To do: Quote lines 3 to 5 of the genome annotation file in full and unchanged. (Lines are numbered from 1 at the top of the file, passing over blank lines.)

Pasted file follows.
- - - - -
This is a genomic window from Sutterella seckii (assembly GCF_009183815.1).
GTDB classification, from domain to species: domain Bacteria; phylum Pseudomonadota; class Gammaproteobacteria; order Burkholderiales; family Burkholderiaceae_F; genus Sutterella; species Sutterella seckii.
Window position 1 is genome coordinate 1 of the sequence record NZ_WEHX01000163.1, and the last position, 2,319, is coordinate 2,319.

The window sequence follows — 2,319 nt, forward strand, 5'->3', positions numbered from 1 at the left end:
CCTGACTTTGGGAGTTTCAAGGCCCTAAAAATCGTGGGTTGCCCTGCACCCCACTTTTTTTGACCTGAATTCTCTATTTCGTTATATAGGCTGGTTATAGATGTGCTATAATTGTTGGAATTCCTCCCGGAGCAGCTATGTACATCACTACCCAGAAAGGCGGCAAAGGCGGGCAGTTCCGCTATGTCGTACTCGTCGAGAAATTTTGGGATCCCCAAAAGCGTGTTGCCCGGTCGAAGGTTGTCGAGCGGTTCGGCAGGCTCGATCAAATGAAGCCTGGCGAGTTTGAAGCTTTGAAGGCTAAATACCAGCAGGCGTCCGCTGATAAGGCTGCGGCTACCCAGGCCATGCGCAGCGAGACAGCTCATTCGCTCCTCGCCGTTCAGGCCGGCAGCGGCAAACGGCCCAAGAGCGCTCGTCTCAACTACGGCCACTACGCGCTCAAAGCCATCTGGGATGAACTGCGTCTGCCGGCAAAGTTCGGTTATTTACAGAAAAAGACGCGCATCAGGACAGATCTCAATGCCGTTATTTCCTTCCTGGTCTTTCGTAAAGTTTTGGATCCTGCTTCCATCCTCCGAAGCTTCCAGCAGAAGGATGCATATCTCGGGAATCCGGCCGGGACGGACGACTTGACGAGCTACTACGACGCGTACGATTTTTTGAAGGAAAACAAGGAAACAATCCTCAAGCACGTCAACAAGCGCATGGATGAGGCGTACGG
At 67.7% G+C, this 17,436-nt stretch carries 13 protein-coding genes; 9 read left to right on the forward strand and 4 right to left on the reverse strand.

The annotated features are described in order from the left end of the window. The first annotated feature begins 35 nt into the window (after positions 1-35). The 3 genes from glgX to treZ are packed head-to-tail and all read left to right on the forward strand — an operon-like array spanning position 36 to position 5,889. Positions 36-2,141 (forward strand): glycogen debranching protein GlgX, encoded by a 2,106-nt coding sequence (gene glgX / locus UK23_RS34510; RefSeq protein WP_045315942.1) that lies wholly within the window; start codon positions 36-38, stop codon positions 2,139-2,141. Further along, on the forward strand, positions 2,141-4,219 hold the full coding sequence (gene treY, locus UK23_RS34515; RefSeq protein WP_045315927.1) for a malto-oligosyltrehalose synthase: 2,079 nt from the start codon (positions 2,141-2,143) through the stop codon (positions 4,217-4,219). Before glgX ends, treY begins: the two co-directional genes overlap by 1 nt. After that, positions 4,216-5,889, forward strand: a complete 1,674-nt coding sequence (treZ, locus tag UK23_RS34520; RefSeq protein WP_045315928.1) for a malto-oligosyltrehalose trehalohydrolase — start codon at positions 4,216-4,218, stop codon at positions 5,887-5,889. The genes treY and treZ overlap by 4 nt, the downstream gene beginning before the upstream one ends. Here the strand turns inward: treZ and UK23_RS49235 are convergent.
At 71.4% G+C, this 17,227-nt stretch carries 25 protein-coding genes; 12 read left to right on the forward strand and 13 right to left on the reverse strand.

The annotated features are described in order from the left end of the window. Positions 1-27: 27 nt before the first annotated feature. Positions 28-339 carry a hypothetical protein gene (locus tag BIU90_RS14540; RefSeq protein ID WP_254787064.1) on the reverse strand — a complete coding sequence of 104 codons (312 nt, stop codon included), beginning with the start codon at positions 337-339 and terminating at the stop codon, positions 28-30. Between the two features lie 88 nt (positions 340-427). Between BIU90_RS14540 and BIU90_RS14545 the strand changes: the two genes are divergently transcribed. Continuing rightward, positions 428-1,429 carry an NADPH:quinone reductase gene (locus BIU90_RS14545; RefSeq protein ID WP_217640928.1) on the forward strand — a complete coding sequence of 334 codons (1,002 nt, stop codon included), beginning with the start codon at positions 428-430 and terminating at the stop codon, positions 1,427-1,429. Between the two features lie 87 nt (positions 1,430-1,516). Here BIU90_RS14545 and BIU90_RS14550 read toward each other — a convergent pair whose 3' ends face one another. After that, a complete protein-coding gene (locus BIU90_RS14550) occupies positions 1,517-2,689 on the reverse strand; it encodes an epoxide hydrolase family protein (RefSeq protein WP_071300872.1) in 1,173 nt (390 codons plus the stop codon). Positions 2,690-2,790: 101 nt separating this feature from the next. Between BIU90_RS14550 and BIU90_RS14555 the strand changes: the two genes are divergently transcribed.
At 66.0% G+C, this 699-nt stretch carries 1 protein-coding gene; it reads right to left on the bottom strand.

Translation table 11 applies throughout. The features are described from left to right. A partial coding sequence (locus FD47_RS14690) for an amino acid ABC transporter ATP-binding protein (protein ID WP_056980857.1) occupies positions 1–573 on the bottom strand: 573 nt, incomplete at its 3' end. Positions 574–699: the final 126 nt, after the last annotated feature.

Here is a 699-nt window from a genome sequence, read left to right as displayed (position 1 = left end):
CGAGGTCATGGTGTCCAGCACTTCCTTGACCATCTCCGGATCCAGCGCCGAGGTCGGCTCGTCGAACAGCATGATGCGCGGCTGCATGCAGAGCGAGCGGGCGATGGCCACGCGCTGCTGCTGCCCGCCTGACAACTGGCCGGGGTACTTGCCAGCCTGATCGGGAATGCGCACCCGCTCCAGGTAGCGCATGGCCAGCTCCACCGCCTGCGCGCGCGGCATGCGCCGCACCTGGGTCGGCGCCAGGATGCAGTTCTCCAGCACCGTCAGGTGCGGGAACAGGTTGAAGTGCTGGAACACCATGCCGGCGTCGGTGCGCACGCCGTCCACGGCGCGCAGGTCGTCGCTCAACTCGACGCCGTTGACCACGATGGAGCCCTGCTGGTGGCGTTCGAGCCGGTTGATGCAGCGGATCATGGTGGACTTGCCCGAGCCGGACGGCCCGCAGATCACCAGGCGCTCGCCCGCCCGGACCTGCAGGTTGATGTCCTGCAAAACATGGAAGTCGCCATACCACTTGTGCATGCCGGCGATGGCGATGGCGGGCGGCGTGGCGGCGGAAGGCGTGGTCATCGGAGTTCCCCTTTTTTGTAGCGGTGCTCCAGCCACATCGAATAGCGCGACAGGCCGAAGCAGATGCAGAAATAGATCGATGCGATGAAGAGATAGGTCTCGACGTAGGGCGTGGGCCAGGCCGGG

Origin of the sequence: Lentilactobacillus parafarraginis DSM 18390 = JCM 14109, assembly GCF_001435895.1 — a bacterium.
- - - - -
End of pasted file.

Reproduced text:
Window position 1 is genome coordinate 1 of the sequence record NZ_WEHX01000163.1, and the last position, 2,319, is coordinate 2,319.

The window sequence follows — 2,319 nt, forward strand, 5'->3', positions numbered from 1 at the left end:
CCTGACTTTGGGAGTTTCAAGGCCCTAAAAATCGTGGGTTGCCCTGCACCCCACTTTTTTTGACCTGAATTCTCTATTTCGTTATATAGGCTGGTTATAGATGTGCTATAATTGTTGGAATTCCTCCCGGAGCAGCTATGTACATCACTACCCAGAAAGGCGGCAAAGGCGGGCAGTTCCGCTATGTCGTACTCGTCGAGAAATTTTGGGATCCCCAAAAGCGTGTTGCCCGGTCGAAGGTTGTCGAGCGGTTCGGCAGGCTCGATCAAATGAAGCCTGGCGAGTTTGAAGCTTTGAAGGCTAAATACCAGCAGGCGTCCGCTGATAAGGCTGCGGCTACCCAGGCCATGCGCAGCGAGACAGCTCATTCGCTCCTCGCCGTTCAGGCCGGCAGCGGCAAACGGCCCAAGAGCGCTCGTCTCAACTACGGCCACTACGCGCTCAAAGCCATCTGGGATGAACTGCGTCTGCCGGCAAAGTTCGGTTATTTACAGAAAAAGACGCGCATCAGGACAGATCTCAATGCCGTTATTTCCTTCCTGGTCTTTCGTAAAGTTTTGGATCCTGCTTCCATCCTCCGAAGCTTCCAGCAGAAGGATGCATATCTCGGGAATCCGGCCGGGACGGACGACTTGACGAGCTACTACGACGCGTACGATTTTTTGAAGGAAAACAAGGAAACAATCCTCAAGCACGTCAACAAGCGCATGGATGAGGCGTACGG